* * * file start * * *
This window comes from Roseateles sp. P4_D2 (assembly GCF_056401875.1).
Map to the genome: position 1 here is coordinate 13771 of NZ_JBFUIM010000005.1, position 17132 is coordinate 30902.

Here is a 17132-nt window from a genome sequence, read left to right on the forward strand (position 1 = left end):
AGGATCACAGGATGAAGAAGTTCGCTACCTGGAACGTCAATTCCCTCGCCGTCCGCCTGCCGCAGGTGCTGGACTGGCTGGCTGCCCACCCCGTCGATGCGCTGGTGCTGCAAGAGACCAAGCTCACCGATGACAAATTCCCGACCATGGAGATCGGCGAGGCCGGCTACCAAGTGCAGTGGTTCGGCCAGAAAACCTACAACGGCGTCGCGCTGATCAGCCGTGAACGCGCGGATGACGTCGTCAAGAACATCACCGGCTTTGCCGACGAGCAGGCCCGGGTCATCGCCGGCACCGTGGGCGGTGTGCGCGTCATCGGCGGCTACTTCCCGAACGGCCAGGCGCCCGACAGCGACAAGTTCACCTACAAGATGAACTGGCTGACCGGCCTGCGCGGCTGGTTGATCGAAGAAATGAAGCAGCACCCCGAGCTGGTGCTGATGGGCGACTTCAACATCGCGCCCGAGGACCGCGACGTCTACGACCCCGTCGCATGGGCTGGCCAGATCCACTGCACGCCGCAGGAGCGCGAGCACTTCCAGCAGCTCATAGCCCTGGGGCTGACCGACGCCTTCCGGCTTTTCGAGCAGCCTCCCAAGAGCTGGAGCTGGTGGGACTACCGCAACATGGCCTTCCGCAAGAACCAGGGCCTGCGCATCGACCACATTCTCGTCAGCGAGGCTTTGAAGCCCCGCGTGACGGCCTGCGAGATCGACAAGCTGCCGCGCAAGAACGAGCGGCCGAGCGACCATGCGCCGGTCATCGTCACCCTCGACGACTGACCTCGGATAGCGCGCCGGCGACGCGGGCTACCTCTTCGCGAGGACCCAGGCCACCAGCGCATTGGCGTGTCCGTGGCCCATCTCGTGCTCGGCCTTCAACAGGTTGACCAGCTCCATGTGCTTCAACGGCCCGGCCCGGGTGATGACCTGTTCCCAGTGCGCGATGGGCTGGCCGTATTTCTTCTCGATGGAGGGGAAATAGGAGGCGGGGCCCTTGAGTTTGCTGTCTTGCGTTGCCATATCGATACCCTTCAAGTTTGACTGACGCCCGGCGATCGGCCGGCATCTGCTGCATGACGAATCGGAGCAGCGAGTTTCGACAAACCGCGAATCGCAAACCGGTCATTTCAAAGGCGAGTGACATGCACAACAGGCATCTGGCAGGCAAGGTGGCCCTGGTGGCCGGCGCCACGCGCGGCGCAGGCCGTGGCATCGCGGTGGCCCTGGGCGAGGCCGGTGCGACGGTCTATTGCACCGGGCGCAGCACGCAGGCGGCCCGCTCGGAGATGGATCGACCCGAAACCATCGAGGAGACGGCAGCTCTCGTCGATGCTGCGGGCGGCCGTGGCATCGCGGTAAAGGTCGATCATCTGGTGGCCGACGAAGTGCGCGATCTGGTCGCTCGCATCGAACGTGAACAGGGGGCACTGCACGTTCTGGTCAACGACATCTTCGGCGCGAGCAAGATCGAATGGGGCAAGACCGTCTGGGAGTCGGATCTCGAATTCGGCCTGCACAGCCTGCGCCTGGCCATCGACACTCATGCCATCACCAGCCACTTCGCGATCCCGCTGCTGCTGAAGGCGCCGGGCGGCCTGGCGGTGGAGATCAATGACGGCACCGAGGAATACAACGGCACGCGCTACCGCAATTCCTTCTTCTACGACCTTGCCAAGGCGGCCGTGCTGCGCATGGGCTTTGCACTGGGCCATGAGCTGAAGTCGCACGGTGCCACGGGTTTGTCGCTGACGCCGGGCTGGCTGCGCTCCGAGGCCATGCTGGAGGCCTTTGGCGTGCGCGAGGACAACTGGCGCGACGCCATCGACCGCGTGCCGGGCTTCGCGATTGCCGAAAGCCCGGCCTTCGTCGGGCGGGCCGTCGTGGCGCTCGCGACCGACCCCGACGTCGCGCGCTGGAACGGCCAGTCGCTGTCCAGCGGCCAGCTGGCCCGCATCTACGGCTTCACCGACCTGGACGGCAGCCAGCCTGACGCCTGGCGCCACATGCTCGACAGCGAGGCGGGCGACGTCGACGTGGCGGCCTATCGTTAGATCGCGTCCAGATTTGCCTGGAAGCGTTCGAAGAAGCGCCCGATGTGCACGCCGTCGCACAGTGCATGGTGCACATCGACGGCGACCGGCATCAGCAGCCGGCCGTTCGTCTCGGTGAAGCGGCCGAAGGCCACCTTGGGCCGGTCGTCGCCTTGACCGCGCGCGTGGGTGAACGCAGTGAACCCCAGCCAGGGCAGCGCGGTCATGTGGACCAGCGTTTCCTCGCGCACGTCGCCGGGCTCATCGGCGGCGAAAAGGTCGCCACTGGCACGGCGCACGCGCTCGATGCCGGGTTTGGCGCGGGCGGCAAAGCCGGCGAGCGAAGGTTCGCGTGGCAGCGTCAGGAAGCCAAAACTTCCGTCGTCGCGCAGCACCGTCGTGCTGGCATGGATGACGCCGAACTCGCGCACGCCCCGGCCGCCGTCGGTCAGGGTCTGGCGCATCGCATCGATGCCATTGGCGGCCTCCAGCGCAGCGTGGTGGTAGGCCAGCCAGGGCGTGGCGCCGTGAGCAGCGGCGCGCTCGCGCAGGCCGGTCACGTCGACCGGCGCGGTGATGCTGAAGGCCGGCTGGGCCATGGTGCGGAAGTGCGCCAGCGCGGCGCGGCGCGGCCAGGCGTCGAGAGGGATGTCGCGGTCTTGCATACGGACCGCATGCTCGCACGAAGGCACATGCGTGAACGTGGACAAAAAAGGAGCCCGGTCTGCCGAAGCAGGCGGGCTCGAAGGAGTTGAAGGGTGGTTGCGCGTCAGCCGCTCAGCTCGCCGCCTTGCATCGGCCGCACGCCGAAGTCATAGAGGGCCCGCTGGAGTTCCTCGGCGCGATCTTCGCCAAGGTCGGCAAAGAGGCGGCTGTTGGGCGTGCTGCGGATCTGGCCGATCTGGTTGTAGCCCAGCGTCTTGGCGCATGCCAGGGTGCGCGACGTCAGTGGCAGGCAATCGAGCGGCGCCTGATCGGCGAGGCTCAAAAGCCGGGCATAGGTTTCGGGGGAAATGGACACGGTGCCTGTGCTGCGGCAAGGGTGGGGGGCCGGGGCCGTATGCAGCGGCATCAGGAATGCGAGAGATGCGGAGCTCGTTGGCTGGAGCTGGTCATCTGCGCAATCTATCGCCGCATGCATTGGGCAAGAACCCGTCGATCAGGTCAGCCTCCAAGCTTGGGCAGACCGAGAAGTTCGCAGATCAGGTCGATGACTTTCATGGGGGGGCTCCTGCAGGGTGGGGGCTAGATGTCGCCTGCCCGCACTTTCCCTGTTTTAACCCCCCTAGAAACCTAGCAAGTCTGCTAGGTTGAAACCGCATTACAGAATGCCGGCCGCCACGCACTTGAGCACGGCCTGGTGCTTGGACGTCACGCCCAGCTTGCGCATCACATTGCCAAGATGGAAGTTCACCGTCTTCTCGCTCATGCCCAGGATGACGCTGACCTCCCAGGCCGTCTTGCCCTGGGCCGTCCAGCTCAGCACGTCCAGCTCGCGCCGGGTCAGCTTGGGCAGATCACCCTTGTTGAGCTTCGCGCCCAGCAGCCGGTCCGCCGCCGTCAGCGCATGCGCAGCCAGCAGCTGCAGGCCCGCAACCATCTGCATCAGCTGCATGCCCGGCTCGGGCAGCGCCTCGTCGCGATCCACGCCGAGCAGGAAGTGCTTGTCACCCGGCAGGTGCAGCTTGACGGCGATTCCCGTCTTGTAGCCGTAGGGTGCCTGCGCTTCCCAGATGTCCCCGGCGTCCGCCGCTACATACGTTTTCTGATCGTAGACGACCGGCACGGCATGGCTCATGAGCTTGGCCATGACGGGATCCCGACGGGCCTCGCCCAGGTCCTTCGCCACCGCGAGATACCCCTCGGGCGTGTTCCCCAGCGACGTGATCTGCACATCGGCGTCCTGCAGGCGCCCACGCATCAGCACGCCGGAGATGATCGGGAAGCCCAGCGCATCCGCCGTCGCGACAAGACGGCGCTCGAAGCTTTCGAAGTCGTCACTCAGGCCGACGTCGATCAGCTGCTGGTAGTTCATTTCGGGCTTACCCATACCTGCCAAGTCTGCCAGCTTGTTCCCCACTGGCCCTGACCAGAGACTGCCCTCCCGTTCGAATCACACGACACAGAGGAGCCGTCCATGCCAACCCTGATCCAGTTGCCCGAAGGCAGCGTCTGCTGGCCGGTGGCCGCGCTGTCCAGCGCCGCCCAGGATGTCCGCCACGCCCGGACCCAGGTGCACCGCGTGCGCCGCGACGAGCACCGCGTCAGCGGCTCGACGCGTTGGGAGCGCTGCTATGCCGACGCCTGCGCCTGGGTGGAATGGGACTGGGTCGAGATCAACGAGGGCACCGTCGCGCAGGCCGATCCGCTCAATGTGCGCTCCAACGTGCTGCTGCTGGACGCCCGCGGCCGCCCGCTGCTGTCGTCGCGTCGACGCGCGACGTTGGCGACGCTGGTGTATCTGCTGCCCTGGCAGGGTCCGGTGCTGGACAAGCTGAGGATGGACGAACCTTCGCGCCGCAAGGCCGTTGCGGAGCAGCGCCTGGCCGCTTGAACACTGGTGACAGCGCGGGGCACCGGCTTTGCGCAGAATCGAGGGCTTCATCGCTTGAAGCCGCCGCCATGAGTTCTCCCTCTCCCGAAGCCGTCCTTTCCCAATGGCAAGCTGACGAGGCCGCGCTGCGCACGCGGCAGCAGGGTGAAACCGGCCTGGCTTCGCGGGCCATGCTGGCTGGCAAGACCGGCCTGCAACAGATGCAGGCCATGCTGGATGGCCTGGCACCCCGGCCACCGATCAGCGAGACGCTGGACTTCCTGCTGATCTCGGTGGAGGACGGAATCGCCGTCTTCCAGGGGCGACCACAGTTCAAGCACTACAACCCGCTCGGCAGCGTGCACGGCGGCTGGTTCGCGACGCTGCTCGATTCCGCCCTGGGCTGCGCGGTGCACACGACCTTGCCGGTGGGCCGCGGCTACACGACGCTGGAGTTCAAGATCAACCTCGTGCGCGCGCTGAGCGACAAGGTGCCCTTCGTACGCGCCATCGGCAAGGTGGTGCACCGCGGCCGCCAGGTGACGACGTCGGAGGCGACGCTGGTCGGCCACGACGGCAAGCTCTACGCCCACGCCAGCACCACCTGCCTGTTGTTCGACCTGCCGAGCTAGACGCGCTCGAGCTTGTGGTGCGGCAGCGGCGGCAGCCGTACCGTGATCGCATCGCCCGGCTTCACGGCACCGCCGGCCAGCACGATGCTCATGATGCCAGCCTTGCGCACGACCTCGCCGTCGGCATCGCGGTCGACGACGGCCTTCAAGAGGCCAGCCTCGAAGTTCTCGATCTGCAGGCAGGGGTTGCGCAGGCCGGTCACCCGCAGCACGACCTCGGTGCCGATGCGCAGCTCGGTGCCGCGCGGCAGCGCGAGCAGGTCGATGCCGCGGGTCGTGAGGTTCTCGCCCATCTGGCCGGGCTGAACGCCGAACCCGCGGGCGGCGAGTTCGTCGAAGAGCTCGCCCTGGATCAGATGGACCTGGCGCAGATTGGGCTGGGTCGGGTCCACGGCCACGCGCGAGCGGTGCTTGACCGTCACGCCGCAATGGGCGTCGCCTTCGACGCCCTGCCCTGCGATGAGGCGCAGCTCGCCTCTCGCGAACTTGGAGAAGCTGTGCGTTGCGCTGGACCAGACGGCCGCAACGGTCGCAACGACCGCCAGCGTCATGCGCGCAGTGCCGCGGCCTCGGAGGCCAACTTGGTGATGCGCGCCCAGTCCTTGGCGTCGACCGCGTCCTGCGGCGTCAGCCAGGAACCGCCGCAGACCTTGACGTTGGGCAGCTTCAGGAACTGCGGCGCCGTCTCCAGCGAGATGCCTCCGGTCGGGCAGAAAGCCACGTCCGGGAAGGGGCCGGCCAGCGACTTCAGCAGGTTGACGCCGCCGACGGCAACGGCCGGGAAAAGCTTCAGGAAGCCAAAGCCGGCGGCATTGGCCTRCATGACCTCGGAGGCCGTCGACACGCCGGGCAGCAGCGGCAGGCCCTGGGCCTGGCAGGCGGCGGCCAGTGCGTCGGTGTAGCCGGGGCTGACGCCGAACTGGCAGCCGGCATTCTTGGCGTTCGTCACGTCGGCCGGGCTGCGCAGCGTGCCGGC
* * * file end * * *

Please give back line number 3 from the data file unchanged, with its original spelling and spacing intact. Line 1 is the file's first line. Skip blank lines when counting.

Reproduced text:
Here is a 17132-nt window from a genome sequence, read left to right on the forward strand (position 1 = left end):